Nepal

Global Handwashing Day messages spread across Nepal

UNICEF Image
© UNICEF Nepal/2008/Bnshrestha
A student at Chandi Devi Secondary School in Tanahun district, Nepal, demonstrates the correct way to wash up with soap as part of Global Handwashing Day.

By Ashma Shrestha Basnet

KATHMANDU, Nepal, 22 October 2008 – Nepal celebrated the first-ever Global Handwashing Day, 15 October, with various activities and demonstrations designed to convey one key message: that the simple act of handwashing can prevent many deadly diseases.

An estimated that 3.5 million children around the world lose their lives to diarrhoeal disease and pneumonia, which can be prevented by the simple act of washing hands with soap. On Global Handwashing Day, UNICEF Nepal and its partners relied on numerous methods to spread the life-saving message about the importance of hygiene throughout this Himalayan nation.

For example, Nepal Telecom mobile users received a text message with the slogan, "Let's wash our hands and keep ourselves healthy!" And drivers from the Rickshaw Pullers Association raised awareness inall corners of the three major Kathmandu Valley cities. Their rickshaws were decorated with handwashing messages, and the drivers disseminated pamphlets and stickers to thousands of people.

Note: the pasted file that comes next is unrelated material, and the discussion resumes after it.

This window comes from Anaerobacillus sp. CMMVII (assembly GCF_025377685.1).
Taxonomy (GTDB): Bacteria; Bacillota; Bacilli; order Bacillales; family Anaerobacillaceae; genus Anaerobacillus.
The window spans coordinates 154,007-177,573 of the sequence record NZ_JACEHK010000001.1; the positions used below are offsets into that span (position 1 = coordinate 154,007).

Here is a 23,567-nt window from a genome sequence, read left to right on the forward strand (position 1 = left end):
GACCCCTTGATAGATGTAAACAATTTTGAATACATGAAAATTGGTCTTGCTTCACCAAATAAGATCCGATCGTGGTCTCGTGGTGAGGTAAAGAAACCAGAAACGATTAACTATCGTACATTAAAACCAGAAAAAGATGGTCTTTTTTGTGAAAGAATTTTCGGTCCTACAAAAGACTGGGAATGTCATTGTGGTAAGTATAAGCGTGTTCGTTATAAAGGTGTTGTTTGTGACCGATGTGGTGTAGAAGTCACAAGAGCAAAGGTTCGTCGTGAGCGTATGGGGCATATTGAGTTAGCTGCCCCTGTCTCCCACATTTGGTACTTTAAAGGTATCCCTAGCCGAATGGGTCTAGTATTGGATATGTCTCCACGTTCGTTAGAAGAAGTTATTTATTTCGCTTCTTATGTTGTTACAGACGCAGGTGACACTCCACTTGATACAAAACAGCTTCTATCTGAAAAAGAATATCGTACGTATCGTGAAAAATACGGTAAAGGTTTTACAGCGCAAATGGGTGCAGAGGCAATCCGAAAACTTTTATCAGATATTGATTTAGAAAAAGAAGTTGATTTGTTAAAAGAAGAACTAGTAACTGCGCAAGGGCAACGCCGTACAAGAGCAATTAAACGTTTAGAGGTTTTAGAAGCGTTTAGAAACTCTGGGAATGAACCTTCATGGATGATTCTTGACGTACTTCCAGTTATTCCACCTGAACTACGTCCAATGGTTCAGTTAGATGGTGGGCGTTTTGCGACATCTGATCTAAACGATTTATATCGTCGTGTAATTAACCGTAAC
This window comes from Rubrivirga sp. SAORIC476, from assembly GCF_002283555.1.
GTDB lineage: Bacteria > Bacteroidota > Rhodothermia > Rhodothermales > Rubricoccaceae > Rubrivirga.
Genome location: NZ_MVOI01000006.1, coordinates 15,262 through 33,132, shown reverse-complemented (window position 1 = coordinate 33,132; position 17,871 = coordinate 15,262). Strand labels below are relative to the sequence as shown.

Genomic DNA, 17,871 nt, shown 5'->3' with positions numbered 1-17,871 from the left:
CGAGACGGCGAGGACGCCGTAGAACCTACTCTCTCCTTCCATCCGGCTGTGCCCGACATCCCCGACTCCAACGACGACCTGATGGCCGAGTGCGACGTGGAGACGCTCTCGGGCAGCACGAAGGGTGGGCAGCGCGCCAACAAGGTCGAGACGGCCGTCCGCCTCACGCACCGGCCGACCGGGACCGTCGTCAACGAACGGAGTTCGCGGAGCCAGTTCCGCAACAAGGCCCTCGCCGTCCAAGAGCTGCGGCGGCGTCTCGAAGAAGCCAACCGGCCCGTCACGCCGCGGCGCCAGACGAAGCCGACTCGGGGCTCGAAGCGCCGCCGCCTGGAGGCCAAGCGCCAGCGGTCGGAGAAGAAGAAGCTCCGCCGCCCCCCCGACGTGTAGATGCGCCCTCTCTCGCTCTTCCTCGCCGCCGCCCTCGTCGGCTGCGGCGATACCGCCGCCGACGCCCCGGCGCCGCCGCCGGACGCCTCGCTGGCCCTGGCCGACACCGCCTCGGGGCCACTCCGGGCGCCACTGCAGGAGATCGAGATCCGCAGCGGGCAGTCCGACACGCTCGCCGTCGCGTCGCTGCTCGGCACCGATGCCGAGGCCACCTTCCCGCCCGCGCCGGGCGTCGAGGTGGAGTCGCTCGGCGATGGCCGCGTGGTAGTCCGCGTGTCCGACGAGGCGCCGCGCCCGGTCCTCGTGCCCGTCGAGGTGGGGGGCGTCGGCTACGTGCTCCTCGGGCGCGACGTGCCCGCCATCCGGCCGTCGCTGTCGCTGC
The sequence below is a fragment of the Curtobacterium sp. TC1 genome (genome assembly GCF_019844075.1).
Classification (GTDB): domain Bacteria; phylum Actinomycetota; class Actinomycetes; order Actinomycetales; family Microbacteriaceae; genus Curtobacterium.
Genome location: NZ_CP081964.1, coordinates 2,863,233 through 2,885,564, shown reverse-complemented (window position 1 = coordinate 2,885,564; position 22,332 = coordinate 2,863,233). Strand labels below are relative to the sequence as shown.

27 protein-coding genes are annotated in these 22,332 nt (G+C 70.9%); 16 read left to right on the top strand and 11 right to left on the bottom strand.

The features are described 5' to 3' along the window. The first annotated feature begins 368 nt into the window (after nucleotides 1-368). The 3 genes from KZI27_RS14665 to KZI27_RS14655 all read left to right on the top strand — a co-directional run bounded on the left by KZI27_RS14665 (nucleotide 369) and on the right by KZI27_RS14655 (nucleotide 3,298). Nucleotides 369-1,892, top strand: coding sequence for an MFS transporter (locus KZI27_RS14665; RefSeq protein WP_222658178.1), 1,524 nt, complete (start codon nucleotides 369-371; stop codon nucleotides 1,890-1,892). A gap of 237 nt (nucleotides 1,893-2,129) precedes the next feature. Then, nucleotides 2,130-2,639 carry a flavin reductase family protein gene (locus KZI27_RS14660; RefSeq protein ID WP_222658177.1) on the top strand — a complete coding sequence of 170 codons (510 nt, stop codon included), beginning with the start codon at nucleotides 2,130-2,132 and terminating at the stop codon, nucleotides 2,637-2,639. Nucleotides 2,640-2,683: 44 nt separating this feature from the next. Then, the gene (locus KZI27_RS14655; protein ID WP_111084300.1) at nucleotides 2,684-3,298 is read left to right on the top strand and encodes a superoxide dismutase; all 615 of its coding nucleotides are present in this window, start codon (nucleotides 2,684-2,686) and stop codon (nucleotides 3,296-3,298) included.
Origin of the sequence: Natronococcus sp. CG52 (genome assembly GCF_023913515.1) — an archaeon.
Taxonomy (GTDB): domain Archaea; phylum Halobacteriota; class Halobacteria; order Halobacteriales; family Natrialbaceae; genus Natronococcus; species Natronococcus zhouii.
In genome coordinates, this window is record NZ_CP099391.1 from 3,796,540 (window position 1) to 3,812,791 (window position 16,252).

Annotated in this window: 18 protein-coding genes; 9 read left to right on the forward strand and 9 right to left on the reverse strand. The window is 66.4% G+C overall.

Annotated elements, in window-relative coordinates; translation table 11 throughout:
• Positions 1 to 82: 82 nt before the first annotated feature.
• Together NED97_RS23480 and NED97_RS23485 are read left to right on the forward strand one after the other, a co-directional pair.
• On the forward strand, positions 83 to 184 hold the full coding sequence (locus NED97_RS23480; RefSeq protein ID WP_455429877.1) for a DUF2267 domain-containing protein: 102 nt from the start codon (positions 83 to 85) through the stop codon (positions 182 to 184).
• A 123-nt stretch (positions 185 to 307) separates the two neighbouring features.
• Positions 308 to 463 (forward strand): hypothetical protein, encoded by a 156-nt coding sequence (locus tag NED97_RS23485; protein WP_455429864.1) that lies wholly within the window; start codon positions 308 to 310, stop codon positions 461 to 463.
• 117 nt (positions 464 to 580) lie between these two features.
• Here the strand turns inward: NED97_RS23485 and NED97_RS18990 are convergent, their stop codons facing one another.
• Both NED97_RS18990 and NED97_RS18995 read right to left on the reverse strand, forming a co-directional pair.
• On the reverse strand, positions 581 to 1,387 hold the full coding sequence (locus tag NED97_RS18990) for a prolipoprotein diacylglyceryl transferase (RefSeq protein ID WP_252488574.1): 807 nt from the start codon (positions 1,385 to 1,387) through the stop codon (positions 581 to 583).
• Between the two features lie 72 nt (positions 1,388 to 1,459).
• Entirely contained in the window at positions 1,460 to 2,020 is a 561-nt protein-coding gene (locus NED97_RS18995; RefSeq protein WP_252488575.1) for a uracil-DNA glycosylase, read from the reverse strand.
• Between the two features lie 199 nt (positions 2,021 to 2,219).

"Many people have a tendency to believe that if their hands look clean, that they are fine, and they neglect washing their hands with soap at critical times," said the chief of UNICEF Nepal's WASH (for 'water, sanitation and hygiene') section, Larry Robertson. "The critical times are before and after eating, before preparing food and after defecation and cleaning babies' bottoms." 

Outreach to schools
Schools also got involved in the campaign when the Private and Boarding Schools Organization of Nepal (PABSON) announced that all of its 9,000 member schools would make sure soap and water are available in all school toilets, bathrooms and canteens.

"We commit that the students at our member schools will ensure that every child washes their hands before and after eating and after using the toilet," said PABSON President Bhoj Bahadur Shah. This commitment could have an enormous impact, since more than 1.5 million children study at schools affiliated with PABSON.

Meanwhile, the General Post Office here announced that it would use a postmark with a special handwashing message to stamp all the letters and documents posted for 15 days.

Key message for Nepal
Around the country – even in temporary camps for flood-affected families – schoolchildren demonstrated the proper method of washing hands, held handwashing slogan competitions and performed educational plays. Local radio stations got in on the act by airing relevant messages to the general public.

"Handwashing with soap is the easiest and cheapest way to reduce child mortality," said UNICEF Representative in Nepal Gillian Mellsop. "Sixty-one out of every 1,000 children born in Nepal die before celebrating their fifth birthday, and among these, a third die even before they are a year old. Many of these deaths can be prevented by the simple, yet vital act of handwashing."

Ms. Mellsop also highlighted the studies that have shown newborn lives can be saved if birth attendants and mothers wash their hands with soap before delivering and touching babies. This is a key message for Nepal, which is now on target to achieve the Millennium Development Goals for reducing maternal and child mortality.


 

 

New enhanced search